Discussion Intel current and future Lakes & Rapids thread

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DrMrLordX

Lifer
Apr 27, 2000
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That's because Comet and Ice were meant to coexist together as part of one generation.
Comet Lake wasn't even supposed to exist at all. It was a necessary evil to keep fresh product on the open market, followed by yet another necessary evil (Rocket Lake).
 

Hotrod2go

Member
Nov 17, 2021
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Comet Lake wasn't even supposed to exist at all. It was a necessary evil to keep fresh product on the open market, followed by yet another necessary evil (Rocket Lake).
necessary evil facilitates the production of good evil like alderlake. :oops: I'm sure your aware of the LGA1700 mounting issues.... what clusterfuck of design that is!
 
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DrMrLordX

Lifer
Apr 27, 2000
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necessary evil facilitates the production of good evil like alderlake. :oops: I'm sure your aware of the LGA1700 mounting issues.... what clusterfuck of design that is!
Well point being, once upon a time there was supposed to be a 10nm desktop product well prior to Alder Lake which never happened. Coffee Lake/Coffee Lake refresh, Comet Lake, and Rocket Lake all had to cover up for that gaping maw in Intel's lineup. So if there was product overlap back then, it's not surprising. That was major fly-by-the-seat-of-your-pants territory for Intel.

LGA1700's mounting issues are a whole 'nother ball of wax.
 

biostud

Lifer
Feb 27, 2003
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Are both ADL and RPL based on the same monolithic chip, and then disabling cores for the different SKU's?
 

coercitiv

Diamond Member
Jan 24, 2014
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Are both ADL and RPL based on the same monolithic chip, and then disabling cores for the different SKU's?
ADL uses two dies for all desktop SKUs: one is 8+8 and one is a considerably smaller 6+0. That's why you don't see efficiency cores anywhere in the i5 and i3 line except for 12600K which uses the 8+8 die.
 
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igor_kavinski

Diamond Member
Jul 27, 2020
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In best case scenarios, how efficient are the E-cores perf/watt compared to zen3?

Single threaded efficiency
1653825537857.png

Multithreaded efficiency
1653825583923.png

E-cores win in ST but lose in MT due to being too weak architecturally.
 

deasd

Senior member
Dec 31, 2013
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Single threaded efficiency
View attachment 62282

Multithreaded efficiency
View attachment 62283

E-cores win in ST but lose in MT due to being too weak architecturally.
If I'm a person who live in the cave and see these data, I would guess the 5800X is a E-core while the another 'E-core' is not....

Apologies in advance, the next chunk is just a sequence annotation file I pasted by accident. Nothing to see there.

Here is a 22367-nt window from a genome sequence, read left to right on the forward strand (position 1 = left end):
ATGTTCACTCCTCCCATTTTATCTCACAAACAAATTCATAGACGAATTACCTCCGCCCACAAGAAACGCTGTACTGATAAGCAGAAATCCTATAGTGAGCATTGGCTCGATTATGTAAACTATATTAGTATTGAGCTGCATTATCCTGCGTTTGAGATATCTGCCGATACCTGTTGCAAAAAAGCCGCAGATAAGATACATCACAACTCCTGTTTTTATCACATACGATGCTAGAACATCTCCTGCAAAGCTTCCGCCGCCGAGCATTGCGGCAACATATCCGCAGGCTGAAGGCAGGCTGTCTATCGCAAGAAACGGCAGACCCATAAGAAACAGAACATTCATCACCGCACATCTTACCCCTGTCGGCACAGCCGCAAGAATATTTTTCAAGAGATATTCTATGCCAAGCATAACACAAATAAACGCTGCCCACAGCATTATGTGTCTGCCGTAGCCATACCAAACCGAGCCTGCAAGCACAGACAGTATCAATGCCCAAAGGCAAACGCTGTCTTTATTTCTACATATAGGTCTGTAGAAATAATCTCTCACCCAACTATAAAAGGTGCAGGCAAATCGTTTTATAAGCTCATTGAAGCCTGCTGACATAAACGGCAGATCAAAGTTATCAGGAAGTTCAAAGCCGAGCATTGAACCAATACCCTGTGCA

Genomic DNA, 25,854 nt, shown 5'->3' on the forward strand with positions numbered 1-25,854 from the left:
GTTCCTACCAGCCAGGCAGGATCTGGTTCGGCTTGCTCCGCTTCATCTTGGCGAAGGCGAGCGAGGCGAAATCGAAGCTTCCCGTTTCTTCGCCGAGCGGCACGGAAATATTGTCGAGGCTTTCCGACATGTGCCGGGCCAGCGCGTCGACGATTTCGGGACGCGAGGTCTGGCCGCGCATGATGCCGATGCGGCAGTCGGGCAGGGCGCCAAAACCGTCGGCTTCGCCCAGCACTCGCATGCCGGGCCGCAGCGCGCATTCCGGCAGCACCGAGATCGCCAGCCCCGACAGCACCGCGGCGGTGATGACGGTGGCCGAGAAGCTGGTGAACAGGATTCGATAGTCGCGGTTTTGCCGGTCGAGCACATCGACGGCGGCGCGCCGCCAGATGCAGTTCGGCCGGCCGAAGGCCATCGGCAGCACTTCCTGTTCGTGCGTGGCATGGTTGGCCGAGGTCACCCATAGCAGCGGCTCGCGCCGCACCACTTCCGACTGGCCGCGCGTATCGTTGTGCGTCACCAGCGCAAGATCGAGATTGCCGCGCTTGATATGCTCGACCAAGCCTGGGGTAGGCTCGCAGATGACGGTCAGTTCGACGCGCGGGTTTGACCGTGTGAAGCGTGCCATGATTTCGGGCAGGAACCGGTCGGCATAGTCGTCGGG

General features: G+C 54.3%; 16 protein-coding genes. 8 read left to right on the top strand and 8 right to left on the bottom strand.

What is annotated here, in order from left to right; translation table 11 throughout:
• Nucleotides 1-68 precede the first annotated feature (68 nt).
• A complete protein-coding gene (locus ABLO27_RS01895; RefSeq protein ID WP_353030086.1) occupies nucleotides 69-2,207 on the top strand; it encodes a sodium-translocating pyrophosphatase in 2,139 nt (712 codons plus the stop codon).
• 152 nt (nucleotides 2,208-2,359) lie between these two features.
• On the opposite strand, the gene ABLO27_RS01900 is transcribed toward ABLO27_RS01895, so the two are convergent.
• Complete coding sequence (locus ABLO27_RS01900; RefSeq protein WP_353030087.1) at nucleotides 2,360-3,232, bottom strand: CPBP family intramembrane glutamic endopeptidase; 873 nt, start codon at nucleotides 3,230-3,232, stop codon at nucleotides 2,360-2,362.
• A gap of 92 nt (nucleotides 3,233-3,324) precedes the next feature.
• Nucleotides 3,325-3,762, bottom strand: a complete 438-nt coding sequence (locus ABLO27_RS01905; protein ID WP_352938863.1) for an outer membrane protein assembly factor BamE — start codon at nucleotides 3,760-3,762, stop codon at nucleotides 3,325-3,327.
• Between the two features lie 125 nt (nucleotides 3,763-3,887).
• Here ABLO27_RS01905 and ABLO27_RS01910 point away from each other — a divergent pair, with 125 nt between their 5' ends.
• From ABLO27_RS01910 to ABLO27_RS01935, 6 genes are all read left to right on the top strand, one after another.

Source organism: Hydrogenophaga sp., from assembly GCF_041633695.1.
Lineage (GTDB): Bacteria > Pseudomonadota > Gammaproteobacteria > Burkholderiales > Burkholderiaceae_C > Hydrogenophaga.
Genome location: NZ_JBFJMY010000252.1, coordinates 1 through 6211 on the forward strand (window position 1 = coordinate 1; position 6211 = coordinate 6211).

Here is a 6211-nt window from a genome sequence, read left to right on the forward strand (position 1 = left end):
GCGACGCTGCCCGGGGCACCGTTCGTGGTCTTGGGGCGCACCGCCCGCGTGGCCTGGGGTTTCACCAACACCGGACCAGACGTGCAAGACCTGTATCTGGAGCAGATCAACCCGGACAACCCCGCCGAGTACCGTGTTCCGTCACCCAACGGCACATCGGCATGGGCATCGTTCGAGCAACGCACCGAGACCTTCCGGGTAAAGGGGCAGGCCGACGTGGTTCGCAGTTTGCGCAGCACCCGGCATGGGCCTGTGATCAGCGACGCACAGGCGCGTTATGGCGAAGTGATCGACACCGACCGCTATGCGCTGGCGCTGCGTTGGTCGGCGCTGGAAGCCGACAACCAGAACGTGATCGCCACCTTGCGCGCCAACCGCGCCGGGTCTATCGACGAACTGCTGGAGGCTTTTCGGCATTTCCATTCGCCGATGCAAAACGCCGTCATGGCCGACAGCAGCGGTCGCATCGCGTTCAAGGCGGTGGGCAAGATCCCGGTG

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coercitiv

Diamond Member
Jan 24, 2014
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In best case scenarios, how efficient are the E-cores perf/watt compared to zen3?
In a 1v1 comparison the desktop E-cores always lose in energy efficiency when looking at any meaningful load (except for very light loads). However, that is true while ignoring area difference. As long as the workload scales across multiple cores, at ISO area the greater number of E cores win by virtue of numbers and operating at more advantageous frequencies.

At the same time E core complexes are especially optimized for area efficiency, leading to inconsistent behavior in latency sensitive workloads.

It's a rock, paper, scissors game.
 
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moinmoin

Diamond Member
Jun 1, 2017
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The way E-cores are used as part of ADL under Windows 11 so far makes them not that useful wrt power efficiency. Chips and Cheese did some article in January:





So energy efficiency wise E-cores don't offer any advantage for INT-loads from 3.2 GHz onward and shouldn't be used at all for non-INT loads at frequencies above 3.2 GHz as from that point onward they actually do worse than P-cores.

Personally I wasn't impressed by this at all (especially considering 12th gen chips are tuned to max out cores, thus make the worst possible use of the E-cores) and hope Intel does much better with the following gens.
 

eek2121

Golden Member
Aug 2, 2005
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This is a trend I would like to see. Desktop boards with SO-DIMM support. Would allow for more flexible Mini-ITX designs.
 

Doug S

Golden Member
Feb 8, 2020
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This is a trend I would like to see. Desktop boards with SO-DIMM support. Would allow for more flexible Mini-ITX designs.
I've been using a mini-ITX for about five years now (with an i5-6500) and probably going to update this fall. The main thing I need is dual m.2 slots for mirrored SSDs. If using SO-DIMMs saves enough board space that dual m.2 slots becomes table stakes for mini-ITX boards I'm all for it.
 
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mikk

Diamond Member
May 15, 2012